In the news department, here’s what’s happening with some of us who blog regularly at Maine Crime Writers. You’ve already heard this week from Gerry, who is settling into the cold and dark of winter with thoughts of cold, dark deeds. And yesterday, Kaitlyn/Kathy updated us on her new spin-off from the Lady Appleton series. So to catch you up on how we’re spending these icy days, here’s some news from other MCW writers.
Lea Wait: We’re all very busy! In December I sent a middle grade (that’s ages 7-14 or so) mystery to my agent, and an historical set in 1777 to an editor who’d requested it. I’ve just done final proofing of UNCERTAIN GLORY, a middle grade historical set in 1861 that will be published April 4, and SHADOWS ON A MAINE CHRISTMAS, the seventh in my Shadows series, that will be published September 4. (Four looks like my lucky number for 2014! Which, of course, ends with a 4.) Right now I’m updating my website to reflect the April book, and writing TIME’S TANGLED THREADS, the first in a new mystery series set in Haven Harbor, Maine. I haven’t got a publication date for that one, but it will probably be late in 2014. And, in my spare time, I’m making soup.
Kate Flora: December was a month of working on other people’s manuscripts. Now I’m back to my own. I have a suspense novel called Detention that I’ve now rewritten six times. It still wasn’t getting a favorable response from editors, so I broke down and hired a really good development editor to read through it and help me figure out what’s wrong. The edited version arrived yesterday in a huge, heavy box, with many pages of suggestions. Now I face the task of reading through all the comments and seeing how to go about revamping my central character to make her more appealing to readers. After that, it’s on to some original fiction, finally finishing the next Thea Kozak mystery, Death Warmed Over, and I want to write a story to submit for next year’s Level Best crime stories collection.
Susan Vaughan: Drifting snow and frigid temps are keeping me at home, but I’m getting a lot of writing done. Current project is “On Deadly Ground,” the first book in a new romantic suspense series tied together by Devlin Security Force, a company that protects and recovers art and artifacts. In “On Deadly Ground,” an insecure museum director, desperate to save her brother from a kidnapper, must work with a cynical ex-Delta Force guide she doesn’t trust to deliver a precious Mayan artifact, while eluding international black-marketeers and racing an earthquake. Complicated? Oh yes.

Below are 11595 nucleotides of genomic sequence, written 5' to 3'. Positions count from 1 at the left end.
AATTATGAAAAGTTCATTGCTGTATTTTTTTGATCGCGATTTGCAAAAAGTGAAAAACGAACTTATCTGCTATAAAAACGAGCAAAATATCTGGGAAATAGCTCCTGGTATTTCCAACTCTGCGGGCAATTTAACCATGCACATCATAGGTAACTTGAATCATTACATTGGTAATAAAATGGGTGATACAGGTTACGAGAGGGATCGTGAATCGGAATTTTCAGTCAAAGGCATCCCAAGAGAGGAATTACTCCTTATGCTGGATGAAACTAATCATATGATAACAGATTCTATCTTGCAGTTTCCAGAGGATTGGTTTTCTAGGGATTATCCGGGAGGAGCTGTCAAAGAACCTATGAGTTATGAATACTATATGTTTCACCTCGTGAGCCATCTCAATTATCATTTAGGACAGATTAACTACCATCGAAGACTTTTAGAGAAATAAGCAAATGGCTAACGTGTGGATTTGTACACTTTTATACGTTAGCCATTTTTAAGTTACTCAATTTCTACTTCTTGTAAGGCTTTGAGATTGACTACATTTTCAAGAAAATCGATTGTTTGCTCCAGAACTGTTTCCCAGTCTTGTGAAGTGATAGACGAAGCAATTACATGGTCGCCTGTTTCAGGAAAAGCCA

John Clark: Here’s the tentative opening paragraph and working title for the juvenile mystery I’m planning on writing in 2014. The main character, Harlan Ingersol Parker or HIP as his friends call him, is 13 and lives in Sennebec, Maine (which I’ve moved to Franklin County)
Shear Pin Summer
Most people spot the map first, but it’s what’s in the little jar on my dresser that really gets their attention. The map, the biggest one Mr. Richards at Dick’s Discount Emporium could find, cost me almost a weeks worth of blueberry money last summer. It was worth it, though. I get these things banging around in my head, that are stronger than thoughts and if I don’t do something with them, I get sorta crazy. That’s how my toes ended up in the formaldehyde filled jar on my dresser.
And from our newest contributor, Al Lamanda: Well, let’s see here. Right now I am working on shoveling out my driveway and…oh, you mean books. The 3rd John Bekker mystery comes out this year so I’ve already written the 4th and am halfway through the 5th. After the 5th is done I plan on writing a true crime/noir novel set in 1947 New York City. Winter in Maine is a great time to write, but then I find that every season in Maine is a great time to write.
An invitation to readers of this blog: Do you have news relating to Maine, Crime, or Writing? We’d love to hear from you. Just comment below to share.
And a reminder: If your library, school, or organization is looking for a speaker, we are often available to talk about the writing process, research, where we get our ideas, and other mysteries of the business. Contact Kate Flora: email@example.com